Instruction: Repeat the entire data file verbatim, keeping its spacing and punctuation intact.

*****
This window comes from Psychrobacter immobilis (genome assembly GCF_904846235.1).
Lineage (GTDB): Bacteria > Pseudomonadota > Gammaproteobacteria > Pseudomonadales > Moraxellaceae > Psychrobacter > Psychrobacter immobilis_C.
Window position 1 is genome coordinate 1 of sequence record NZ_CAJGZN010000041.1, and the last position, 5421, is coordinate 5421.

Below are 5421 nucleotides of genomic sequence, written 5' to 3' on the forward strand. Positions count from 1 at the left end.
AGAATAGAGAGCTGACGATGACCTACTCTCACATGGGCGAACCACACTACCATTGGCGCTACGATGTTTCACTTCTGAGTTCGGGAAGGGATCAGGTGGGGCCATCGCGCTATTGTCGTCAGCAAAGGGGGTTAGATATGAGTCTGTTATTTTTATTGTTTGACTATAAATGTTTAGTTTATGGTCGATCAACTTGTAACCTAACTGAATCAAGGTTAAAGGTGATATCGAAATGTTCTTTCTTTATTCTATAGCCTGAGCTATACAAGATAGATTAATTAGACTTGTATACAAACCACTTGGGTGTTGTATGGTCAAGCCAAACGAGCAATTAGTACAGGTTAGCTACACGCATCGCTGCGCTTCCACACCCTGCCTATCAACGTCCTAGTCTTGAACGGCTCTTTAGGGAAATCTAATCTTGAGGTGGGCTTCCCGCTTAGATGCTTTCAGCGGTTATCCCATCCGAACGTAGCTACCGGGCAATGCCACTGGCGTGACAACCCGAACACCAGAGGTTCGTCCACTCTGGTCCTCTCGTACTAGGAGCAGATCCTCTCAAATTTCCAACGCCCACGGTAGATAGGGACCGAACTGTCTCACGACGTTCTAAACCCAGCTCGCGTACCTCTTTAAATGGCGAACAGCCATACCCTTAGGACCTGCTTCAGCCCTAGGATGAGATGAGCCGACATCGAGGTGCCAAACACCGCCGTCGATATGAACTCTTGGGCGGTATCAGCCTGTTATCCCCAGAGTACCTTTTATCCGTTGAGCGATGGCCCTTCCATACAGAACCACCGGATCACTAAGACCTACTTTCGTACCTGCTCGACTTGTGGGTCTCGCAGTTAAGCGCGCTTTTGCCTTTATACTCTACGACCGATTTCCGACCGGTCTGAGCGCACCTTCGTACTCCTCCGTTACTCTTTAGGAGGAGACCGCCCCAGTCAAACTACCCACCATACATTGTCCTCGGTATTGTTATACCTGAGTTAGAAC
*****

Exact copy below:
This window comes from Psychrobacter immobilis (genome assembly GCF_904846235.1).
Lineage (GTDB): Bacteria > Pseudomonadota > Gammaproteobacteria > Pseudomonadales > Moraxellaceae > Psychrobacter > Psychrobacter immobilis_C.
Window position 1 is genome coordinate 1 of sequence record NZ_CAJGZN010000041.1, and the last position, 5421, is coordinate 5421.

Below are 5421 nucleotides of genomic sequence, written 5' to 3' on the forward strand. Positions count from 1 at the left end.
AGAATAGAGAGCTGACGATGACCTACTCTCACATGGGCGAACCACACTACCATTGGCGCTACGATGTTTCACTTCTGAGTTCGGGAAGGGATCAGGTGGGGCCATCGCGCTATTGTCGTCAGCAAAGGGGGTTAGATATGAGTCTGTTATTTTTATTGTTTGACTATAAATGTTTAGTTTATGGTCGATCAACTTGTAACCTAACTGAATCAAGGTTAAAGGTGATATCGAAATGTTCTTTCTTTATTCTATAGCCTGAGCTATACAAGATAGATTAATTAGACTTGTATACAAACCACTTGGGTGTTGTATGGTCAAGCCAAACGAGCAATTAGTACAGGTTAGCTACACGCATCGCTGCGCTTCCACACCCTGCCTATCAACGTCCTAGTCTTGAACGGCTCTTTAGGGAAATCTAATCTTGAGGTGGGCTTCCCGCTTAGATGCTTTCAGCGGTTATCCCATCCGAACGTAGCTACCGGGCAATGCCACTGGCGTGACAACCCGAACACCAGAGGTTCGTCCACTCTGGTCCTCTCGTACTAGGAGCAGATCCTCTCAAATTTCCAACGCCCACGGTAGATAGGGACCGAACTGTCTCACGACGTTCTAAACCCAGCTCGCGTACCTCTTTAAATGGCGAACAGCCATACCCTTAGGACCTGCTTCAGCCCTAGGATGAGATGAGCCGACATCGAGGTGCCAAACACCGCCGTCGATATGAACTCTTGGGCGGTATCAGCCTGTTATCCCCAGAGTACCTTTTATCCGTTGAGCGATGGCCCTTCCATACAGAACCACCGGATCACTAAGACCTACTTTCGTACCTGCTCGACTTGTGGGTCTCGCAGTTAAGCGCGCTTTTGCCTTTATACTCTACGACCGATTTCCGACCGGTCTGAGCGCACCTTCGTACTCCTCCGTTACTCTTTAGGAGGAGACCGCCCCAGTCAAACTACCCACCATACATTGTCCTCGGTATTGTTATACCTGAGTTAGAAC